Republic of Mahabad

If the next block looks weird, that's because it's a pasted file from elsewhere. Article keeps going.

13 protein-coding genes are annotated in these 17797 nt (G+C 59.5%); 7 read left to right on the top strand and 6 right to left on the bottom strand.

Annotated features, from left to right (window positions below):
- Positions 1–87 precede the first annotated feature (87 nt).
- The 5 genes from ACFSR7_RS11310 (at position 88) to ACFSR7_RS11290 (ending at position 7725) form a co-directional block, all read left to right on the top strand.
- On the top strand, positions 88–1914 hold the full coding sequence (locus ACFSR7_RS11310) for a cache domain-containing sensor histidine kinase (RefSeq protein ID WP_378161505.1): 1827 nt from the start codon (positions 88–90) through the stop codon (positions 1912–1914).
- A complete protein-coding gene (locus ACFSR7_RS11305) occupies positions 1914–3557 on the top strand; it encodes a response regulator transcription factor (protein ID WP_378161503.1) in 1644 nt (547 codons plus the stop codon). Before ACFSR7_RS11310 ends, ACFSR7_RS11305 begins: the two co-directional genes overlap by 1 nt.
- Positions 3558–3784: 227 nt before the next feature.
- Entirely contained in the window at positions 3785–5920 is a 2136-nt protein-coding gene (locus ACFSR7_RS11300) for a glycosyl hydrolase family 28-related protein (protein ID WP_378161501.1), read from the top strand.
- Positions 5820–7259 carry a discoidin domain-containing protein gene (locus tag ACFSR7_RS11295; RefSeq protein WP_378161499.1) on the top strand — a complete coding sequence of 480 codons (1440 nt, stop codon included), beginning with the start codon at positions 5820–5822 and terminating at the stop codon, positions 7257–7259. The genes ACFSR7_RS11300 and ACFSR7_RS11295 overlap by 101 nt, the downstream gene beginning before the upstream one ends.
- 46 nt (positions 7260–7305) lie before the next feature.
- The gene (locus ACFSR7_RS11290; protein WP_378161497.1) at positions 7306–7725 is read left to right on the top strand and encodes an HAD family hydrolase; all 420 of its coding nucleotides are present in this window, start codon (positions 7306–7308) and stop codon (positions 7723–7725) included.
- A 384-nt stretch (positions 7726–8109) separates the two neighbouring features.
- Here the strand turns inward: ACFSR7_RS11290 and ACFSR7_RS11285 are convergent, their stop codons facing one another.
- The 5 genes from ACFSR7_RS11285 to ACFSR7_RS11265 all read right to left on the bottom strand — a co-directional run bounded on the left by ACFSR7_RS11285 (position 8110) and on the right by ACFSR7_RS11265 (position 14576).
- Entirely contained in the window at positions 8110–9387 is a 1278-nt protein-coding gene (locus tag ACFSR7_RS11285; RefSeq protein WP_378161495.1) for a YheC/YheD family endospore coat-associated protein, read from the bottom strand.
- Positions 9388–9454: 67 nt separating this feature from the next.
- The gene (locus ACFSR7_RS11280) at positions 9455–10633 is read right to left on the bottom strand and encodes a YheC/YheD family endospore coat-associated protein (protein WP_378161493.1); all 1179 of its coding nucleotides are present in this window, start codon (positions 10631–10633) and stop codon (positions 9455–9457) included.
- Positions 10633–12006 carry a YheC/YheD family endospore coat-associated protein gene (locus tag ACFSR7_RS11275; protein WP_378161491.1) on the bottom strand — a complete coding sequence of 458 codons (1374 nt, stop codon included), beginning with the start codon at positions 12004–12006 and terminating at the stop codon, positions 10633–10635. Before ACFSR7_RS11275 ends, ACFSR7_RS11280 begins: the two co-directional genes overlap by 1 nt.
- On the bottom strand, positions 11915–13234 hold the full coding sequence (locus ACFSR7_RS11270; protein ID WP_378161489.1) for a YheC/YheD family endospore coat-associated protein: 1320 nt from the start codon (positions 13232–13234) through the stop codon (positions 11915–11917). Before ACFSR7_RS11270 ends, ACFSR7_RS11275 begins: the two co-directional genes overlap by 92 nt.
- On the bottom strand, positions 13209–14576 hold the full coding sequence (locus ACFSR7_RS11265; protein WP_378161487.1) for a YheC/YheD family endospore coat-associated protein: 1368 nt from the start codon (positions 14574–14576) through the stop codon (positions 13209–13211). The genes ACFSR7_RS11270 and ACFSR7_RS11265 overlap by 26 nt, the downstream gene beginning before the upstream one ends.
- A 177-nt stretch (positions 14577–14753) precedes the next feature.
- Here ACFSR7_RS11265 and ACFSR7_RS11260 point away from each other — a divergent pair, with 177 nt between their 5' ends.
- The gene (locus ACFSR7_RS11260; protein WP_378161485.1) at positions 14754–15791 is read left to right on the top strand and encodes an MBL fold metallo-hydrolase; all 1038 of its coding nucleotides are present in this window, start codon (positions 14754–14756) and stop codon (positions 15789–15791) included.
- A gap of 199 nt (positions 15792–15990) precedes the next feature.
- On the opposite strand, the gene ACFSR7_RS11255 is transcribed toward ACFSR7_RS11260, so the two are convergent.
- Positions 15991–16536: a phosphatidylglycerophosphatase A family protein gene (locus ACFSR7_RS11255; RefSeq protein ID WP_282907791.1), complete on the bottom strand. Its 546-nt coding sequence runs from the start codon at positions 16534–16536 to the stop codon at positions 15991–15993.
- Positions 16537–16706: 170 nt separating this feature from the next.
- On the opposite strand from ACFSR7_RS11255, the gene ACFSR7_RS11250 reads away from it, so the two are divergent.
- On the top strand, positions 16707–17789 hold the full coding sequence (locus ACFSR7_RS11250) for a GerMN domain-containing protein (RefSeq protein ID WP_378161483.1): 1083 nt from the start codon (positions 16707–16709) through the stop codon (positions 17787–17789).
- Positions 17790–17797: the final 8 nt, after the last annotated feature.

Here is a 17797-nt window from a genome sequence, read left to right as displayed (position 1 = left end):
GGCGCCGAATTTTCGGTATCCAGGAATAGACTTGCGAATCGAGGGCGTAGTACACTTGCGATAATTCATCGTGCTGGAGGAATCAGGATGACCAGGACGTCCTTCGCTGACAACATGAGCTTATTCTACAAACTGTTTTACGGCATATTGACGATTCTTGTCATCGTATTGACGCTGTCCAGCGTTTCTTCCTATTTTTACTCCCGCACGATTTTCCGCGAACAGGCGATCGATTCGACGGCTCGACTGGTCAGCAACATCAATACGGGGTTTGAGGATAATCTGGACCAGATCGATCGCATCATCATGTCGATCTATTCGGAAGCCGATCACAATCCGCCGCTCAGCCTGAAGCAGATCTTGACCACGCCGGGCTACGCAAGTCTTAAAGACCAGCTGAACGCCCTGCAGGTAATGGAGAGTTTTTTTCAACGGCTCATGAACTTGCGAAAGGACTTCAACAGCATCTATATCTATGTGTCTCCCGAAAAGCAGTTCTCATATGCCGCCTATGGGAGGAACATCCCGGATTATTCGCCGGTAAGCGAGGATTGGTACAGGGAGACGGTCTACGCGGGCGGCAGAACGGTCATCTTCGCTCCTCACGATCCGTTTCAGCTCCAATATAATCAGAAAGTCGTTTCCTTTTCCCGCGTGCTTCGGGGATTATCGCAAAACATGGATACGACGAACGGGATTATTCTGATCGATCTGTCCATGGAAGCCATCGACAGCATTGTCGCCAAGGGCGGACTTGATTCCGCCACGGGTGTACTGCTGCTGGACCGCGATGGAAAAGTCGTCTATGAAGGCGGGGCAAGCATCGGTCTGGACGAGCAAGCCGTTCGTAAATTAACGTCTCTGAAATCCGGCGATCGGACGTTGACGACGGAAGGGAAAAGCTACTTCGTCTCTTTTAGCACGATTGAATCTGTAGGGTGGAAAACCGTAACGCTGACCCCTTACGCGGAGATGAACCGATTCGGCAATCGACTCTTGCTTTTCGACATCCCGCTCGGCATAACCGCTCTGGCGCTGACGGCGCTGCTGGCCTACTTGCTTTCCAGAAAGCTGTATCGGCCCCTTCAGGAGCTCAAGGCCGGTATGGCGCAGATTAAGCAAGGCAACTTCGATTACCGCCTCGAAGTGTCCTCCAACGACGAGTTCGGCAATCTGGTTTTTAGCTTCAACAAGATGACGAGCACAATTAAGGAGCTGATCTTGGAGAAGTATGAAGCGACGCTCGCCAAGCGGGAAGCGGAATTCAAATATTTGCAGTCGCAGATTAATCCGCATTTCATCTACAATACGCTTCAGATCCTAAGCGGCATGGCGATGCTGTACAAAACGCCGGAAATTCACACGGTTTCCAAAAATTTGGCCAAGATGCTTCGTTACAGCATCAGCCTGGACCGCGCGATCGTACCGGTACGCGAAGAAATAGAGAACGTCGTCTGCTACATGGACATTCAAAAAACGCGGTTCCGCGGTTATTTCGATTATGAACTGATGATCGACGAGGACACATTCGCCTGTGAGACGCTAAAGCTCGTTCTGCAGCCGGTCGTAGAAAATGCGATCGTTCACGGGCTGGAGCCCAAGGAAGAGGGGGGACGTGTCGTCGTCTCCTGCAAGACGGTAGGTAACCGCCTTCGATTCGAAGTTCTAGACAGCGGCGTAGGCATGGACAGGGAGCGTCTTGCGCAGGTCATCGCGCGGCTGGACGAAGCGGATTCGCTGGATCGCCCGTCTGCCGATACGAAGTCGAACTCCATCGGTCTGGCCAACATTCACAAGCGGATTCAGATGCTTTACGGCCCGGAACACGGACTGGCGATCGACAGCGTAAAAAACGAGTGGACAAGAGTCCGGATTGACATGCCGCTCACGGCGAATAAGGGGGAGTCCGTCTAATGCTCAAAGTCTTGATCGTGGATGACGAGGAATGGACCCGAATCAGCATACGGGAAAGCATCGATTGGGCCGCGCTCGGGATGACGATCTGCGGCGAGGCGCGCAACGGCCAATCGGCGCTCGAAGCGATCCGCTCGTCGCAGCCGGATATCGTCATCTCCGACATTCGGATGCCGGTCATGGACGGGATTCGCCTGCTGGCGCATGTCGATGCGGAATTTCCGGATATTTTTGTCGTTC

of Saadat in Mahabad and completing his religious training at the Shaikh Borhan's Khanaqah in the village of Sharafkand, Hemin joined the Kurdish Resurrection Party (Komeley Jiyanewey Kurd), founded in 1942. This was the first Kurdish political organization with a clear ambition for the establishment of an independent Greater Kurdistan. During the WWII when the Red Army invaded parts of northern Iran, including most of Azarbaijan and parts of Kurdistan, KJK changed its name to Kurdish Democratic Party and declared the first Kurdish republic with Mahabad as its capital. Mukriyani, along with his best friend Abd-al-Rahman Sharafkandi (Hazhar), was named the Kurdish national poet of the Republic of Mahabad, and became the secretary of Haji Baba Shaikh (Hadschi Baba Scheich), the prime minister and head of the self-proclaimed Republic. He fled the oppression that followed the downfall of the Republic in December 1946 and he took refuge in Sulaimaniya in Iraqi Kurdistan, where he was arrested. He was released after a while. After the agreements of 11 March 1970, which allowed the Kurdish insurgents and Baghdad's central government a four years' respite, Hemin settled down in Baghdad and became an active member of the Kurdish Academy of Science. Biography Hejar was born in the city of Mahabad in north-western Iran. He began religious studies in early childhood, but was forced to abandon it when he lost his father at the age of 17. He started writing poems in Kurdish (Kurdish language) around 1940. Through his readings, he came under the influence of famous Kurdish poets such as Malaye Jaziri, Ahmad Khani, Wafaei and Haji Qadir Koyi. He was involved in the Kurdish movement led by Qazi Muhammad and was appointed as one of the official poets of the Republic of Mahabad in 1947. After the fall of the republic, he was forced into exile. For about 30 years, he lived in different countries such as Iraq, Syria, Lebanon and Egypt. In Iraq, he became involved in the nationalist movement led by Mustafa Barzani, with whom he developed a close friendship. In 1975, after the defeat of the movement, he moved back to Iran, and settled in the city of Karaj, where he lived until his death on February 22, 1990. He is buried in his home town of Mahabad. Republic of Mahabad encouraged women's participation in public life and KDPI launched a political party for women which promoted education for females and rallied their support for the republic. S. Mojab, ''Women and Nationalism in the Kurdish Republic of 1946'' in Women of a non-state nation, The Kurds, ed. by Shahrzad Mojab, Costa Mesa Publishers, 2001, pp.71-91 In August 1979, the Iranian Army launched an offensive to destroy the autonomist movement in Kurdistan (Iranian Kurdistan). Kurdish organizations such as Komala recruited hundreds of women into their military and political ranks. Within its own camps, Komala abolished gender segregation and women took part in combat and military training. ***My judgement is based on the following: - there exists an article called History of the Kurds and in this article is a section called History_of_the_Kurds#Modern_History_of_the_Kurds with a link to a main article called Modern history of the Kurds which is currently redlinked. The section in question covers the period 1828-present day. There currently isn't any reference to the two items of information in Kingdom of Kurdistan which are an attempt at independence from the British mandate which did not last long and an attempt at independence from Turkey which did not last long. These two pieces of information are part of the modern history of the Kurds and should be referenced there. An article about independence struggles in Kurdistan would have more than just two basic pieces of information and would not be called Kingdom of Kurdistan. There should in my view be an article on the modern history of Kurdistan and at most, the information presented in Kingdom of Kurdistan would be a small section within that. MLA (User:MLA) 19:32, 2 March 2006 (UTC) ****The key words in your kind reply are "redlinked" and "should", which only confirm my opinion that the nomination for deletion was a bit of misunderstanding. You just don't delete information from wikipedia just because it should be a part of the article which '''does not exist''' yet. I am not in a position to evaluate the validity of the term "Kingdom of Kurdistan"; I may understand the position that if someone proclaims himself King, this does not necessarily mean that there is a "Kingdom". But this is a different issue, and again, you just '''don't''' delete a correct and significant information from wikipedia. We already have an article about Republic of Mahabad, which was just as shortlived. Mukadderat (User:Mukadderat) 22:19, 2 March 2006 (UTC) *****Hmm.... Republic of Mahabad was also called kingdom of kurdistan... I for one am confused in this flood of 3 kingdoms with identical titles. Even a disambiguation page would be hard to create. Since all 3 of the kingdoms existed ceased to exist repetively in the same time period. It is perfectly fine to explain this under a "modern hostory of kurds" rather than pathetic individual articles that cannot grow beyond stubs. Each article can hardly fill a stub.